If you’re anything like us, you get to the end of a knitting project and your brain falls out. No possibility of any further thought in respect of this project. At all. BUT you have a button band to finish. With a number of buttons. And it’s a button band which was picked up and knit, so the pattern doesn’t tell you how many stitches for a buttonhole or how many stitches between buttonholes or how many stitches at the top of the buttonhole section or how many stitches at the bottom of the buttonhole section…. so you need a knitting buttonhole calculator!
Simply enter in the information requested into the calculator and you’ll have all your answers. If you get a fraction rather than a whole number, try adding another stitch to the bottom or top of the section.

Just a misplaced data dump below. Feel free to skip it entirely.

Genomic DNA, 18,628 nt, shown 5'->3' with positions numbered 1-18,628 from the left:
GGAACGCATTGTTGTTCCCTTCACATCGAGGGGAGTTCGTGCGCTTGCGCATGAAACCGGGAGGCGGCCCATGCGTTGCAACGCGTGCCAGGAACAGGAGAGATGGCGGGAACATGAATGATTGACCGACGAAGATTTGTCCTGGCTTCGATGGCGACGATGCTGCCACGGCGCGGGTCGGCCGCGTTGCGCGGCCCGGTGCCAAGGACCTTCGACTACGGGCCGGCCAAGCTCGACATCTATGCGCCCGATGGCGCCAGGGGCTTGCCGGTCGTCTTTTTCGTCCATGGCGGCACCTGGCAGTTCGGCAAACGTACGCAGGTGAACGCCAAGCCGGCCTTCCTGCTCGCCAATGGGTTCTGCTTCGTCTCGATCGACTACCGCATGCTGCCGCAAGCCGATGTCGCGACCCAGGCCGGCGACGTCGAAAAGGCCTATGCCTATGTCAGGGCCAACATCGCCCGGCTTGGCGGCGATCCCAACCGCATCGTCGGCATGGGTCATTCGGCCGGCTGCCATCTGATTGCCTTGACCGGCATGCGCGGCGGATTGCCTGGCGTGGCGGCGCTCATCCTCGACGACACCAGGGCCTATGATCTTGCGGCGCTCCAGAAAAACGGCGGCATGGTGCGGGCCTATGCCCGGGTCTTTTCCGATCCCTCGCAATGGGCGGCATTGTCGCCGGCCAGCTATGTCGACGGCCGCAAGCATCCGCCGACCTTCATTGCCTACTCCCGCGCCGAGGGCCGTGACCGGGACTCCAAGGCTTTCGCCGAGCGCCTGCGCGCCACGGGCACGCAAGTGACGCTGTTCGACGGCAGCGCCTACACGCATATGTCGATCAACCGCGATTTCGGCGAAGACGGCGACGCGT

How many stitches should your buttonhole be in the first place? Well, that depends upon the size of your button and the gauge at which you are knitting. Most often, buttonholes will be three stitches. Why? When you match the size of your button and gauge of the knit, three stitches is where you’ll end up.
Keeping in mind that buttonholes stretch with wear, you don’t want your buttonhole to be the same size as your button. But you don’t want it to be so small that it won’t fit through in the first place. Unless you are using enoooooormous buttons, aim for a buttonhole about 75% the size of your button. Enter calculator number 2. Insert your gauge and button size, and you’ll get a suggested stitch count. If you are not given a whole number, round down for good measure.